LAS VEGAS - His family disputes make interesting reality television. His legal issues could land him in jail. Worse yet for Floyd Mayweather Jr. is that he's getting older by the fight and Manny Pacquiao keeps stealing his spotlight.
One place he doesn't expect to have any problems, however, is in the ring Saturday night against Victor Ortiz.
"I believe in my skills. I believe in my talent," Mayweather said. "This fight will not go the distance."
Mayweather returns to the ring for the first time in 16 months in an intriguing matchup against a young slugger who vows to give him his first loss. He'll make millions to fight Ortiz on pay-per-view television, largely because he's found a way to sell himself as must-see TV on the HBO channel.
Oddsmakers don't figure he'll have trouble against Ortiz, and neither do most boxing observers. But Mayweather is 34 now and he hasn't fought in such a long time that the predictions may be little more than guesses.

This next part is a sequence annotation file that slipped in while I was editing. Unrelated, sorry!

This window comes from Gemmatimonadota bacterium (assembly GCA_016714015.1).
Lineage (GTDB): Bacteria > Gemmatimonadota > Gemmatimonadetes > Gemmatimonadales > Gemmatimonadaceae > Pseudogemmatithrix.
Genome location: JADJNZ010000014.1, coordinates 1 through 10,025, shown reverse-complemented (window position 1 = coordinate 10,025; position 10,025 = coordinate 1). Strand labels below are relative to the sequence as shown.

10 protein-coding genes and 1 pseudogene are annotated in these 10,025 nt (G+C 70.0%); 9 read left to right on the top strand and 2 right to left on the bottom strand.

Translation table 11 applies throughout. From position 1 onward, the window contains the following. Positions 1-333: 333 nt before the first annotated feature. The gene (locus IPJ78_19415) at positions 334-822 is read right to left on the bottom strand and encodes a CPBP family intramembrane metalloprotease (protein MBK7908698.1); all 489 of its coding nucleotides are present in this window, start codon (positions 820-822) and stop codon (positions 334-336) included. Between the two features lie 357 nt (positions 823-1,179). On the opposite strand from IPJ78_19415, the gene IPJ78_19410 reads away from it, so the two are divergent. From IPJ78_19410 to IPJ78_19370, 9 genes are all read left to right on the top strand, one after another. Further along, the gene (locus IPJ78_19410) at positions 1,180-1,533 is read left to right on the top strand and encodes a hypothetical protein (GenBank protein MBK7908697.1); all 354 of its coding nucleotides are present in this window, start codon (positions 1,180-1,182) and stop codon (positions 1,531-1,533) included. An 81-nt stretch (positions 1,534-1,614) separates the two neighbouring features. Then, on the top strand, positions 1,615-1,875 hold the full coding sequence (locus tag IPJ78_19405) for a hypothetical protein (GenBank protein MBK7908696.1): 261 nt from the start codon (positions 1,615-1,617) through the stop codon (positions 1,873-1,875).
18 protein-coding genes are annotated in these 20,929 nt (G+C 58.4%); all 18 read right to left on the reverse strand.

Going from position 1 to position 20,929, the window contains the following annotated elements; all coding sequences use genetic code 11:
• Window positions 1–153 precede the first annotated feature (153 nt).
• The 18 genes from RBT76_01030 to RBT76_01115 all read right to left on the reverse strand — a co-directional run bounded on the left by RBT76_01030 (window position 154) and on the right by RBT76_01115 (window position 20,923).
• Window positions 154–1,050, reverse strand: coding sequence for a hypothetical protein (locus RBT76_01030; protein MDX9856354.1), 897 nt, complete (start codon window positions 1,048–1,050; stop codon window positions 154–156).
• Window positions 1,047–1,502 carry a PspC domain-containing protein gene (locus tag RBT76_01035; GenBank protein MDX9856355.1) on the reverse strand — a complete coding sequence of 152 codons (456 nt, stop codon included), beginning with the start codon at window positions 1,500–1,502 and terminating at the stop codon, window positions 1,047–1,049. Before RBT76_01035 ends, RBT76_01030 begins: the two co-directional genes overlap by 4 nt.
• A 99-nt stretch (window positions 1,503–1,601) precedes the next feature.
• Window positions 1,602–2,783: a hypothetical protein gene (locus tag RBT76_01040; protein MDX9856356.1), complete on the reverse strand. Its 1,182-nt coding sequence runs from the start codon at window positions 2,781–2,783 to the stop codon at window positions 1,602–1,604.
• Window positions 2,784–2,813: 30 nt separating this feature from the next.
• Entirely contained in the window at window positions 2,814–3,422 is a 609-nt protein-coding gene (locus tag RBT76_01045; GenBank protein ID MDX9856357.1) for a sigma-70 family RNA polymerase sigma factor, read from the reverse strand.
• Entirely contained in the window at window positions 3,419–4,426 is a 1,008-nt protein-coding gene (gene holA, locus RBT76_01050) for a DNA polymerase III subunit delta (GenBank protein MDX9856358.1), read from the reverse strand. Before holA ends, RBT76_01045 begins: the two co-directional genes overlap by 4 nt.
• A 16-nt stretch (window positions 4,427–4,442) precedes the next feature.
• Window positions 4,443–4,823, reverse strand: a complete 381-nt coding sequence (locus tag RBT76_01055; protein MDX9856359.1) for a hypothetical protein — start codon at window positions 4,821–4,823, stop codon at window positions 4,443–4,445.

Ortiz says he has nothing to lose and nothing to fear in the biggest fight of his life. But other fighters have said that, and Mayweather remains 41-0, a fighter who may not be great but has a record that makes him look close to it.
"I'm going to finish you off," Mayweather told Ortiz at Wednesday's final prefight news conference at the MGM Grand hotel.
Mayweather said he was already at the 147-pound weight limit for the welterweight title that Ortiz won by upsetting Andre Berto in his last fight, which is not surprising since Mayweather is never out of shape. But there are questions even inside his own camp about the length of his layoff and the advance of age that eventually claims every fighter.
TOni Vallen hopes she will be able to watch this awesome fight.